One Norwegian ship after another found itself right in the middle of this new threat, Hermion, Hindanger, Hellas, Herborg, Herstein, Prominent, Eidsvoll, Erling Brøvig, Elsa, Seirstad, Tunni, Bordvik, Proteus - some survived, others were less fortunate. More details on all of them can be found with the help of the alphabet index at the end of this page, or go to the Master Ship Index.
It looks like Pan Europe spent quite a long time in Melbourne that spring. She had arrived there from Abadan on May 24, and A. Hague gives departure as July 28, when she returned to Abadan, with arrival Aug. 30. She left Abadan again on Sept. 3, arriving Melbourne Oct. 7, and is subsequently listed, together with the Norwegian Fingal, in Convoy OC 35, which left Melbourne on Oct. 14 and arrived Newcastle, N.S.W. on the 18th (Pan Europe is said to have been detached the day before) - also available via link in the table above. Her destination is not given, but going back to Page 2, we learn that she arrived Los Angeles on Nov. 16, remaining there for several weeks, before returning to Australia in Jan.-1943.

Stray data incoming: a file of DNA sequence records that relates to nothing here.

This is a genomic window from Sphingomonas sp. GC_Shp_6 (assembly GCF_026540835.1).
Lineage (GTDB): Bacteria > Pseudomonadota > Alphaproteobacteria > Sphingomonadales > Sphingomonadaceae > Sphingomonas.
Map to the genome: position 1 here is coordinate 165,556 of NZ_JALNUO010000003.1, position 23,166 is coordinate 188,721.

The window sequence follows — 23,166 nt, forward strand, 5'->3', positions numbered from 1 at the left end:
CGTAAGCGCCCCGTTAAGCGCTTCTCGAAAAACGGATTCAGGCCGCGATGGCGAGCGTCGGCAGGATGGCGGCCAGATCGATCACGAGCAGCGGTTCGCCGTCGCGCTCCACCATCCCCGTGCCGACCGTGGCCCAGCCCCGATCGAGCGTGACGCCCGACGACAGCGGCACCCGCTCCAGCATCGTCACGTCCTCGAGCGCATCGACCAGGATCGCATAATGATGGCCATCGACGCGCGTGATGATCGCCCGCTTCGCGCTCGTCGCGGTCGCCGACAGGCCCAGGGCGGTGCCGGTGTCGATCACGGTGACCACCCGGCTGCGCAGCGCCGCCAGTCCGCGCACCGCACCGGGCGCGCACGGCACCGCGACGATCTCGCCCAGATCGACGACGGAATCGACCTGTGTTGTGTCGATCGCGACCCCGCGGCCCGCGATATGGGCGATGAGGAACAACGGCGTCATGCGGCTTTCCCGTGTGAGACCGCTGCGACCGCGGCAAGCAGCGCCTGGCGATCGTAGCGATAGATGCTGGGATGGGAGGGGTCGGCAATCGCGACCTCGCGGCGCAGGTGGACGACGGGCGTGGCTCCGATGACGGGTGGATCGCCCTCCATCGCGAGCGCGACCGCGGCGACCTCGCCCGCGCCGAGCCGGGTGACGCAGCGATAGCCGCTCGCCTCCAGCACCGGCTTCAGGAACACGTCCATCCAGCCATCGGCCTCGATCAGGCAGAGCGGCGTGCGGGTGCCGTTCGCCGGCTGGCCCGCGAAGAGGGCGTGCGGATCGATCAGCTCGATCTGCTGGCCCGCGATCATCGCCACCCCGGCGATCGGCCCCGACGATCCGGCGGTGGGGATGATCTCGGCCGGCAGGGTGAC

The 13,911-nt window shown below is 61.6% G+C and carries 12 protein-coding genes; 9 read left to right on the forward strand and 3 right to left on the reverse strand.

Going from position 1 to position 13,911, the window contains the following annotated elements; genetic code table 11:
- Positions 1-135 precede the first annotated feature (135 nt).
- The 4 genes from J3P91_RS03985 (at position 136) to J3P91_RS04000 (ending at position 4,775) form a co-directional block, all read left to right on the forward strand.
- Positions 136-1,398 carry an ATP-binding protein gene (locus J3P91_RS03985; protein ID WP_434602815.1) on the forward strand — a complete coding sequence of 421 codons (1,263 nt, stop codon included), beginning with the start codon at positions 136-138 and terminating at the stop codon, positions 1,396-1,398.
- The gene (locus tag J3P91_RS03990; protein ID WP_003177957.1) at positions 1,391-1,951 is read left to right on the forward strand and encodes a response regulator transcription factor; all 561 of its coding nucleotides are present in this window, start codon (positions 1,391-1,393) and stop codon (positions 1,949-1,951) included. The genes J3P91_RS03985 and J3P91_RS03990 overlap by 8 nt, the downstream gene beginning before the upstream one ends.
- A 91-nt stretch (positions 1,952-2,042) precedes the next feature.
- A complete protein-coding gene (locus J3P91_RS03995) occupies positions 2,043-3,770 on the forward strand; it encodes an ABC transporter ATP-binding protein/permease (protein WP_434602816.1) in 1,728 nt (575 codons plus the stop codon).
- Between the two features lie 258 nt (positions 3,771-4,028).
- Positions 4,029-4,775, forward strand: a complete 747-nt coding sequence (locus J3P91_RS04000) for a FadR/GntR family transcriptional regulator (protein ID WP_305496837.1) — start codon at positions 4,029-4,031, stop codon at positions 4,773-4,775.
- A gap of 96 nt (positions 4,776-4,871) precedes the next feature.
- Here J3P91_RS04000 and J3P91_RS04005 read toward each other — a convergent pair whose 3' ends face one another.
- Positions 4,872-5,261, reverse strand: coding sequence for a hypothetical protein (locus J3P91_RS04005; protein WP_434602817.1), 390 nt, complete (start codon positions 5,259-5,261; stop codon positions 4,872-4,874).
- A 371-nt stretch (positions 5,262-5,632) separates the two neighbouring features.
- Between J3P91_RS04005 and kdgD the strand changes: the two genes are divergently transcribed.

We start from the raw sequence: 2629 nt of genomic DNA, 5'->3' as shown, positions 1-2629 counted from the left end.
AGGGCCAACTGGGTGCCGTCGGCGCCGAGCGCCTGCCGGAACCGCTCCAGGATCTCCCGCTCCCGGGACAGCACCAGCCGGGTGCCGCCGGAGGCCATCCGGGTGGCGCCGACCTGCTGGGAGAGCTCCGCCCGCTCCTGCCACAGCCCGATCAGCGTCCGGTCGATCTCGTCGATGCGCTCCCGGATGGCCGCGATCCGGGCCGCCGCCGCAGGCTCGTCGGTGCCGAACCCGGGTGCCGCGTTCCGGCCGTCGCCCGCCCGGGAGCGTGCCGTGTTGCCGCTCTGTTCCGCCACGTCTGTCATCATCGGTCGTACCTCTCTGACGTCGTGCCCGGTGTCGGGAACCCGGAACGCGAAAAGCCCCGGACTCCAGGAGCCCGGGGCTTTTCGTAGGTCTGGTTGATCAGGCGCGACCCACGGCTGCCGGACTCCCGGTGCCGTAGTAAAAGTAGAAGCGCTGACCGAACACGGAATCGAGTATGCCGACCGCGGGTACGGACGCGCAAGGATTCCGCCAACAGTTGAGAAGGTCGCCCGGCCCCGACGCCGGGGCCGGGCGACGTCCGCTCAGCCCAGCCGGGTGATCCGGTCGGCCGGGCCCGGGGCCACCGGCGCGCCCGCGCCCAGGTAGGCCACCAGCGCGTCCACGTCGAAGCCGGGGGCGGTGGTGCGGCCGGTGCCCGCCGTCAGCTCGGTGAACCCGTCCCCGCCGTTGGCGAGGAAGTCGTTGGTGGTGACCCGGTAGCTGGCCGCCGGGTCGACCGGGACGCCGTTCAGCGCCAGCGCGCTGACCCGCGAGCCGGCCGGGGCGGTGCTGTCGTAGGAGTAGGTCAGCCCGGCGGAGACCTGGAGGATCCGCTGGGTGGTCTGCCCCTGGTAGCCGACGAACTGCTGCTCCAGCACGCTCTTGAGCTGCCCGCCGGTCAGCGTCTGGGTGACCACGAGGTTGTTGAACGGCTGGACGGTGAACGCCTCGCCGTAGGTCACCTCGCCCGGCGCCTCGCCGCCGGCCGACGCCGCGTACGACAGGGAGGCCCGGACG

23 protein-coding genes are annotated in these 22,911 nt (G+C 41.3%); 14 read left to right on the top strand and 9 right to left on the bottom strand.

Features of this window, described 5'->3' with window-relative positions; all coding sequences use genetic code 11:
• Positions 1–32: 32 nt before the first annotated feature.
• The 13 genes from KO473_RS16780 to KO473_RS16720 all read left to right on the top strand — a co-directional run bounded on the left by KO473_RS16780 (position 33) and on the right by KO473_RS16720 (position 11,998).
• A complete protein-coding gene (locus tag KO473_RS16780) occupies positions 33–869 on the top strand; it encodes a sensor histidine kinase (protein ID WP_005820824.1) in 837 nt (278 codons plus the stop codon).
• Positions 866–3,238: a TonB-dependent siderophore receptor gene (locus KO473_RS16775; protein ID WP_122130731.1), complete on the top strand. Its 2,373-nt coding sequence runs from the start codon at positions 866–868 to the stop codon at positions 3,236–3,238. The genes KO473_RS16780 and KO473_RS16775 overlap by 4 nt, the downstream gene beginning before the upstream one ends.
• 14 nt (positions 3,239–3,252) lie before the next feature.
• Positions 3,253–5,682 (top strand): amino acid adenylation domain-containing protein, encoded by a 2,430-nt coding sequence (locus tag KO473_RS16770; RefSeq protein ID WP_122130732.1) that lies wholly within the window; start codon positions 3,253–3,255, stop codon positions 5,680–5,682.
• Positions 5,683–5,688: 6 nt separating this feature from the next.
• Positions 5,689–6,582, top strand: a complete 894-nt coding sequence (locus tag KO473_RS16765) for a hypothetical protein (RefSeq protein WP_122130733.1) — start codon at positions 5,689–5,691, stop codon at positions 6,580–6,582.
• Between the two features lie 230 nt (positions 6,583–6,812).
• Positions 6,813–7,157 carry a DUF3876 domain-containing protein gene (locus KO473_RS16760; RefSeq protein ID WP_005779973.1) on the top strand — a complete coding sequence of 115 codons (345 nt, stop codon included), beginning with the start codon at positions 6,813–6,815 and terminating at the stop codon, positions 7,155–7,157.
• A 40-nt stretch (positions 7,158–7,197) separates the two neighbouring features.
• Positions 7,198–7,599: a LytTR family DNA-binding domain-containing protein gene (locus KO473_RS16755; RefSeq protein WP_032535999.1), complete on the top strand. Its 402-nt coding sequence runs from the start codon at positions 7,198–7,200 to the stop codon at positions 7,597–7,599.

The archive document mentioned above also shows some 1943 voyages, while the rest are listed on Page 3. It'll be noticed that she appears to have had a long stay in Vancouver at the end of that year (unless some movements are missing from the record).
Just a little snippet of information - on my Ship forum there's a message stating the following:
She also had a long stay in Baltimore at the end of 1944. She had arrived there from New York City on Oct. 29 and departure is given as Dec. 21, when she proceeded to Aruba - see Page 4. Her 1945 voyages also start on this document.